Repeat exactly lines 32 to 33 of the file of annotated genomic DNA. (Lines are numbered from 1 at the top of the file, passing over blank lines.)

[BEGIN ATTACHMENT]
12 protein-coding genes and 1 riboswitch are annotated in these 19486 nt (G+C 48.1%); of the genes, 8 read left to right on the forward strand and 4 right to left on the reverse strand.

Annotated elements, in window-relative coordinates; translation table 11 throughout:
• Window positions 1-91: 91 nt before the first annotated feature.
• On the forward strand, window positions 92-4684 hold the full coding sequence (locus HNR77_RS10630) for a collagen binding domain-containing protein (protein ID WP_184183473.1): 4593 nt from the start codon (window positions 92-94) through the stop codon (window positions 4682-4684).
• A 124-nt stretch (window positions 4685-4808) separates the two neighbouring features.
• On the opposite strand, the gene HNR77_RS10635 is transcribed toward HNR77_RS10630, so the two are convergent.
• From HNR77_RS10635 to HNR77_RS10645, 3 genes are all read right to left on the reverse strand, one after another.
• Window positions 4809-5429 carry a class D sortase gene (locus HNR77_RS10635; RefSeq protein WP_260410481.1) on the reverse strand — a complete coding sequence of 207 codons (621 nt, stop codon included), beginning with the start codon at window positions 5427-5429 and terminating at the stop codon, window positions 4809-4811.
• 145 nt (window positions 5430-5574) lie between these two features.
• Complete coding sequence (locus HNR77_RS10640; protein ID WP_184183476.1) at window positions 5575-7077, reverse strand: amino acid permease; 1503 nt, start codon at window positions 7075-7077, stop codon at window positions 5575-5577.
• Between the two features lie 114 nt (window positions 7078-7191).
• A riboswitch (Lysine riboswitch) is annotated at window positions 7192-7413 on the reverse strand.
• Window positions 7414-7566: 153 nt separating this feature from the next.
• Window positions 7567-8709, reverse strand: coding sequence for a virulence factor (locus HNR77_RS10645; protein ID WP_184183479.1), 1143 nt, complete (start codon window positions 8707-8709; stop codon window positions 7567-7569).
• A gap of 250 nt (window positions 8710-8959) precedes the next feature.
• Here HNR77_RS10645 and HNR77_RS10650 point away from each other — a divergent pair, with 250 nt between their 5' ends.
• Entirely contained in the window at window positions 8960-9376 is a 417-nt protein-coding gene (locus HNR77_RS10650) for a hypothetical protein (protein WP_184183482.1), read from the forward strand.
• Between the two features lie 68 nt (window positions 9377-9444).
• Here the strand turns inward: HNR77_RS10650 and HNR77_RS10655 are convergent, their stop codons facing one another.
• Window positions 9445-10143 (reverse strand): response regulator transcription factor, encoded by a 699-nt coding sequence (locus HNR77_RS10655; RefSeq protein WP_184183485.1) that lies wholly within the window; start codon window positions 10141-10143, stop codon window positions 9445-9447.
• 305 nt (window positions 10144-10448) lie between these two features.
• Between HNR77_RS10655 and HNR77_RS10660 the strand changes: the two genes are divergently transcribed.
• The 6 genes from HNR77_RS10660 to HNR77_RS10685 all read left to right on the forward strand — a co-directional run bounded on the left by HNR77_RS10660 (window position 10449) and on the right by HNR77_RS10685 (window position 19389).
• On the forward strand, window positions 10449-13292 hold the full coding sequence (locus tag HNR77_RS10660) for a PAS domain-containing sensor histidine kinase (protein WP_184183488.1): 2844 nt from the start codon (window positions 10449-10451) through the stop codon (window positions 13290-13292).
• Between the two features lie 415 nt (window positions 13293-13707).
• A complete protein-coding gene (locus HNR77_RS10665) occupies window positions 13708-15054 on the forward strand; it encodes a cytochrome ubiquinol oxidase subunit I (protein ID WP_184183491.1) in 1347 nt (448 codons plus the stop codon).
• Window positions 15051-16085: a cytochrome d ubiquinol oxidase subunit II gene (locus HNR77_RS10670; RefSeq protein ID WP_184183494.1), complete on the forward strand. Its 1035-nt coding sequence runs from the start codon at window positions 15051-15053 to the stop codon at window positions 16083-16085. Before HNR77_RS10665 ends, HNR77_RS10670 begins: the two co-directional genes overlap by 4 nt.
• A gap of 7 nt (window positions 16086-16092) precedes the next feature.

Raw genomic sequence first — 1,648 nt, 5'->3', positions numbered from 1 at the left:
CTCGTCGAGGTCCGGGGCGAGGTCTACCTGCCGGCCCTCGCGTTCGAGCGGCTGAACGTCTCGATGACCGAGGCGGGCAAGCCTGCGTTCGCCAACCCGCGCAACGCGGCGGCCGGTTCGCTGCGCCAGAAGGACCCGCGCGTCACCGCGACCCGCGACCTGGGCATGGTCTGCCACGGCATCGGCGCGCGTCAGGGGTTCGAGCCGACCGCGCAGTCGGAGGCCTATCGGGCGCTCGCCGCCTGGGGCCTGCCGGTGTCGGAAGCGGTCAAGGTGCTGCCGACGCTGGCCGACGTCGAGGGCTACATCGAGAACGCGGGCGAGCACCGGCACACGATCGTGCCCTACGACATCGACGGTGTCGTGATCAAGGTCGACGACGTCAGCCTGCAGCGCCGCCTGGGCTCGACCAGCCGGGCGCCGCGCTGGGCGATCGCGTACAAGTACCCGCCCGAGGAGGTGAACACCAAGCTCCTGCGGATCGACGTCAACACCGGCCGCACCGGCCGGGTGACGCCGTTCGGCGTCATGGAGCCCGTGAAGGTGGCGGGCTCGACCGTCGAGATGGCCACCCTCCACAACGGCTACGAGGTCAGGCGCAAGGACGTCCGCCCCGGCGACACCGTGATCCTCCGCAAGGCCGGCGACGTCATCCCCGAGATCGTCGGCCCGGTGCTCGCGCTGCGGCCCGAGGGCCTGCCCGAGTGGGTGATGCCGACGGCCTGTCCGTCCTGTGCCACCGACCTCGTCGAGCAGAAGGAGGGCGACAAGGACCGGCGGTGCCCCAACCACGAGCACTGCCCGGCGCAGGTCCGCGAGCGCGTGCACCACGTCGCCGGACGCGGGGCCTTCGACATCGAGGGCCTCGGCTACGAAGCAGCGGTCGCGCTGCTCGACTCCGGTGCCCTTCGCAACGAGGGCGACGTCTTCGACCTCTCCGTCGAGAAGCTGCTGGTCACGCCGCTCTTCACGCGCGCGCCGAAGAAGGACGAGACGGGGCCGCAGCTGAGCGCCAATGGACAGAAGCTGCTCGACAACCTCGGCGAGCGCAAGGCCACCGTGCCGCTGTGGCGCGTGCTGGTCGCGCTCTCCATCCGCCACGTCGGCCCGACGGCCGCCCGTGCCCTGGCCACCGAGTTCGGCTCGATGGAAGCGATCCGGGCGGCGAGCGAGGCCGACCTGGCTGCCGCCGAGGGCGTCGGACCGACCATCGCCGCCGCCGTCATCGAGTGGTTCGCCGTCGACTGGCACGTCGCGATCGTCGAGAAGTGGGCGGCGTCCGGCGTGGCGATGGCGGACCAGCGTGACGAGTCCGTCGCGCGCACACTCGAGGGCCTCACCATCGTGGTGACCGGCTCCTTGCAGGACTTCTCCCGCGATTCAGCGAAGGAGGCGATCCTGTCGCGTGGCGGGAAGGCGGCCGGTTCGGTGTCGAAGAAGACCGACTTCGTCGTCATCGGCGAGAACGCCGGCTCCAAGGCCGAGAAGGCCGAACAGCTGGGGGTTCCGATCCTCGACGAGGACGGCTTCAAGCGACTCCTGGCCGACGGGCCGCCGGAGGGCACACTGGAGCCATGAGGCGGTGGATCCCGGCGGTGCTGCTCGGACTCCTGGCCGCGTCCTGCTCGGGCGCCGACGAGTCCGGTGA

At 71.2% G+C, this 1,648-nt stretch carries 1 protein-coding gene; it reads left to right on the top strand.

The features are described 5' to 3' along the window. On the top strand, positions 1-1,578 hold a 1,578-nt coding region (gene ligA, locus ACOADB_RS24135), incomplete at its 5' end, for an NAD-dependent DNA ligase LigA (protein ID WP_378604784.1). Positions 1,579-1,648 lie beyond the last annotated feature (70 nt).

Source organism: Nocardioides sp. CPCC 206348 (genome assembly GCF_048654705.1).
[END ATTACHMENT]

The features are described 5' to 3' along the window. On the top strand, positions 1-1,578 hold a 1,578-nt coding region (gene ligA, locus ACOADB_RS24135), incomplete at its 5' end, for an NAD-dependent DNA ligase LigA (protein ID WP_378604784.1). Positions 1,579-1,648 lie beyond the last annotated feature (70 nt).

Source organism: Nocardioides sp. CPCC 206348 (genome assembly GCF_048654705.1).